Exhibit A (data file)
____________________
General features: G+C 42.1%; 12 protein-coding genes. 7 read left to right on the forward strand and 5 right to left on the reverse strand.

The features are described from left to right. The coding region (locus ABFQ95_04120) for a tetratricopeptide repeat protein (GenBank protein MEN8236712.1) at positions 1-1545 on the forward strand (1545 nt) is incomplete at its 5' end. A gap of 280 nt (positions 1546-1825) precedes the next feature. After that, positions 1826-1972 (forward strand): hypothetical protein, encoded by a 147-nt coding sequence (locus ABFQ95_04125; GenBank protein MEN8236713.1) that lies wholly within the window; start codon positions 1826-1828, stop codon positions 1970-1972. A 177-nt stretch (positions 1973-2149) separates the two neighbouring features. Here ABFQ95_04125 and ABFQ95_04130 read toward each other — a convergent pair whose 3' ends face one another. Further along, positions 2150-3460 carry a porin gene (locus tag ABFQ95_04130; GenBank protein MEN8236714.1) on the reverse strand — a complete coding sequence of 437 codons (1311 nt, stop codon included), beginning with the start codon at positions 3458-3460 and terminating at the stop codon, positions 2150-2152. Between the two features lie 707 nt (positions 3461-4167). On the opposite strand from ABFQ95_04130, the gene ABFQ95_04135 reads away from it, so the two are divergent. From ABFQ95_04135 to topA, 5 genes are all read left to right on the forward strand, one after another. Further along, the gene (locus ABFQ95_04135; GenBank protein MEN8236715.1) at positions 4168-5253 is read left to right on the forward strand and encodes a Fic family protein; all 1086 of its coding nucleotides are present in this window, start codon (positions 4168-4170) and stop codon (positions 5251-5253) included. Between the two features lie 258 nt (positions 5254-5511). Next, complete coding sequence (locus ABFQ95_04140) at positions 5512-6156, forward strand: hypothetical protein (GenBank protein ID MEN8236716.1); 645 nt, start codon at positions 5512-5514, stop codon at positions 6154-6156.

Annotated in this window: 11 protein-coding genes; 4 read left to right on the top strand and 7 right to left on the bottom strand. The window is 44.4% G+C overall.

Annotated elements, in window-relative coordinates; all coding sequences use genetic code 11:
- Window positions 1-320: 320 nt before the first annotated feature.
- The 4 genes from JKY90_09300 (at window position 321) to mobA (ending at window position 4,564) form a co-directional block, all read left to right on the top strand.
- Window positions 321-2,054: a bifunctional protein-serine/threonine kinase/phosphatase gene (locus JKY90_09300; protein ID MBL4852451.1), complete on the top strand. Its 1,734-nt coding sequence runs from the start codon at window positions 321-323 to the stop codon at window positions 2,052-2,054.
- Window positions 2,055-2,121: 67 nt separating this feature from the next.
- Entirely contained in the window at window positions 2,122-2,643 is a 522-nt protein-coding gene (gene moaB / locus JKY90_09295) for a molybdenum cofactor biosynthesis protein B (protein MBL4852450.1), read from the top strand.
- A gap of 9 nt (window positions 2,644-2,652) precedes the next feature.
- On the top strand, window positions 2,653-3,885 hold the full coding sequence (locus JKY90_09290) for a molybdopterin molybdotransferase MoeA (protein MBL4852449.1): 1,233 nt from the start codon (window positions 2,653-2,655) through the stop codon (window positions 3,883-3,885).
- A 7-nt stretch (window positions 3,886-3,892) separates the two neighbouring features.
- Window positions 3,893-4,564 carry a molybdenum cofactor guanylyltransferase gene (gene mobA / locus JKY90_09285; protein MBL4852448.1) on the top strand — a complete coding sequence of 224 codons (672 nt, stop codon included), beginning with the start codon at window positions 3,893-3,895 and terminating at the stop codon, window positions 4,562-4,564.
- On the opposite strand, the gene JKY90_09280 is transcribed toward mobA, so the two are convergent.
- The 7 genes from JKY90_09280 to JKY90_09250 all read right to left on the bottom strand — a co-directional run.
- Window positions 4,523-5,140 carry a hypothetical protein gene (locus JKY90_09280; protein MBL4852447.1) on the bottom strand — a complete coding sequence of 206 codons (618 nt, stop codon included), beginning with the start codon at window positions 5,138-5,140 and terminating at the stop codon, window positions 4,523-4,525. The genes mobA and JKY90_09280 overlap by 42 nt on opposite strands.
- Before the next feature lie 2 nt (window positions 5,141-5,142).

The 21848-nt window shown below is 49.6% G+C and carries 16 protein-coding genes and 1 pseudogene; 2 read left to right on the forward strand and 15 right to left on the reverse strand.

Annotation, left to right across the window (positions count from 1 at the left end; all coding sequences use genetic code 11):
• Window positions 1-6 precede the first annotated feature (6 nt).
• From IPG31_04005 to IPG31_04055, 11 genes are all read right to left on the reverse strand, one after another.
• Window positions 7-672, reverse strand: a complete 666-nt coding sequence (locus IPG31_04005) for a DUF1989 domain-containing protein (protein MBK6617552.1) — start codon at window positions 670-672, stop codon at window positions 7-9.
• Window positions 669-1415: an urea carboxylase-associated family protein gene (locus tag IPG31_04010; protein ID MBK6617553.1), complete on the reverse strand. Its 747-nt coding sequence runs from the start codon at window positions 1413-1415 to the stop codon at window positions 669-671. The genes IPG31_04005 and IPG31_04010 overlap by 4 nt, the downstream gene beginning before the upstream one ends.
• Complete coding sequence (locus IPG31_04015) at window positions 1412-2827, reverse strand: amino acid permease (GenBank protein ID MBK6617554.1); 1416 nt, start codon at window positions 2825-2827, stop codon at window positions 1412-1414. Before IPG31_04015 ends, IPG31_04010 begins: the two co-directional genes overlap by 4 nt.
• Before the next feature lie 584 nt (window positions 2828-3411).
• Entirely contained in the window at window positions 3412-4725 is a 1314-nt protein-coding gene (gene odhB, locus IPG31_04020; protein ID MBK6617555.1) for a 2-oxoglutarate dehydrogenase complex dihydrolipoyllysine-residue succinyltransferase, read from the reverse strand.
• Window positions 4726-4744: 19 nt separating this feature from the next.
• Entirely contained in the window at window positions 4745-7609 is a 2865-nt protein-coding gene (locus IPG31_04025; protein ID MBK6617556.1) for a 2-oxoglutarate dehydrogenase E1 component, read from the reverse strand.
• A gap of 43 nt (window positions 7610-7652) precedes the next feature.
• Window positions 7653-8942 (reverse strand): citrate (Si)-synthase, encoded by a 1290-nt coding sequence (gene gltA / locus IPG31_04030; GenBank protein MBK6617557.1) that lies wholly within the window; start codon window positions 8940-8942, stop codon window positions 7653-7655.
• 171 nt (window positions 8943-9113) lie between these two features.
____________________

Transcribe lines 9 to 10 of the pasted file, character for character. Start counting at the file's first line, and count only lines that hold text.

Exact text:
- Entirely contained in the window at window positions 2,122-2,643 is a 522-nt protein-coding gene (gene moaB / locus JKY90_09295) for a molybdenum cofactor biosynthesis protein B (protein MBL4852450.1), read from the top strand.
- A gap of 9 nt (window positions 2,644-2,652) precedes the next feature.